By: Owner/Publisher Thomas Palmer, 1808Delaware
Earlier this week, Main Street Delaware shared news that they had received their official, annual accreditation as a nationally accredited Main Street Community by Heritage Ohio. Accreditation is a process by which local downtown programs are assessed pursuant to a set of performance measures. In short, it means that the local program is meeting its mission and accomplishing its goals effectively.
in recognition of that achievement, I thought I would share a bit about how the Main Street program first game to Delaware. That process’ first step was actually a phone call. I know this, as I am the very person who made that call over two decades ago.
Locally, Main Street Delaware spearheads the revitalization of Delaware’s central business district using a model which has been successfully used across the country for 40 years.
Founded as a part of the National Trust for Historic Preservation, the national organization is now called Main Street America. In those forty decades, the movement has generated some amazing investment statistics, according to its website, including $95.33 billion dollars of investment, 314,431 rehabilitated buildings, 717,723 net jobs created, and 161,036 net new businesses.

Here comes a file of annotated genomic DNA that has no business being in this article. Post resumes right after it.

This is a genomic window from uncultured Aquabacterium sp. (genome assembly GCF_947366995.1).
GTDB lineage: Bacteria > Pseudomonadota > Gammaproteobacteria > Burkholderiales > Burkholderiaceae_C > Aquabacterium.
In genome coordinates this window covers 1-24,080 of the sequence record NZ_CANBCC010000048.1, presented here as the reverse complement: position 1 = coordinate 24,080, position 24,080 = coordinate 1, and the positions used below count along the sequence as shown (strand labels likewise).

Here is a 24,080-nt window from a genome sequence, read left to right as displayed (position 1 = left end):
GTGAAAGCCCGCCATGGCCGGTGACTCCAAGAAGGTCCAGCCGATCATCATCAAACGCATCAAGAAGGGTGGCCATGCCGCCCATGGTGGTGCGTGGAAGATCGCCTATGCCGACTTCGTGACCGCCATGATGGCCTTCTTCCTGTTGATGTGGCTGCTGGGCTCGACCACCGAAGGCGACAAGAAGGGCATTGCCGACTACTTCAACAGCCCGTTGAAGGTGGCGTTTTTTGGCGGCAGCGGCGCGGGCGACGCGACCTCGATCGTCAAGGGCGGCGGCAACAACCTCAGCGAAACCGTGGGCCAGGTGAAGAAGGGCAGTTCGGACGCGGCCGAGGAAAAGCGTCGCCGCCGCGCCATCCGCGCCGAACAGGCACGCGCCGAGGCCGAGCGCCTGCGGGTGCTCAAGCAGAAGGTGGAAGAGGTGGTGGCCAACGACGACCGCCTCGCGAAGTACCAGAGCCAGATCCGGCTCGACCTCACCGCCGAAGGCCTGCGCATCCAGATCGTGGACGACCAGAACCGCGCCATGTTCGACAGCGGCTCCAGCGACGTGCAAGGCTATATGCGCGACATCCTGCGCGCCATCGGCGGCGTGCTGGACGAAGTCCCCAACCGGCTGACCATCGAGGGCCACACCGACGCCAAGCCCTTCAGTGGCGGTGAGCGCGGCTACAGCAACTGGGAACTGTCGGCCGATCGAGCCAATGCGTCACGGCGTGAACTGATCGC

In Ohio, individual community Main Street programs are coordinated by Heritage Ohio, which until the early 2000s was known as Downtown Ohio, Inc..
Twenty years ago, there was no Main Street program in Delaware, nor was there a similar program in central Ohio. There was great interest in downtown Delaware, however, and the work now done so well by Main Street Delaware was being accomplished by two separate organizations — Downtown Delaware, Inc., and Celebrate Delaware. The former group was composed of business and property owners; Celebrate Delaware was a promotional group largely composed of merchant representativess.
It was in the summer of 1998 that things began to change, and that change accelerated in 1999.
In the coming days I will share some of the story about how that change took place, up to and including the day that the national Main Street program first arrived in Delaware.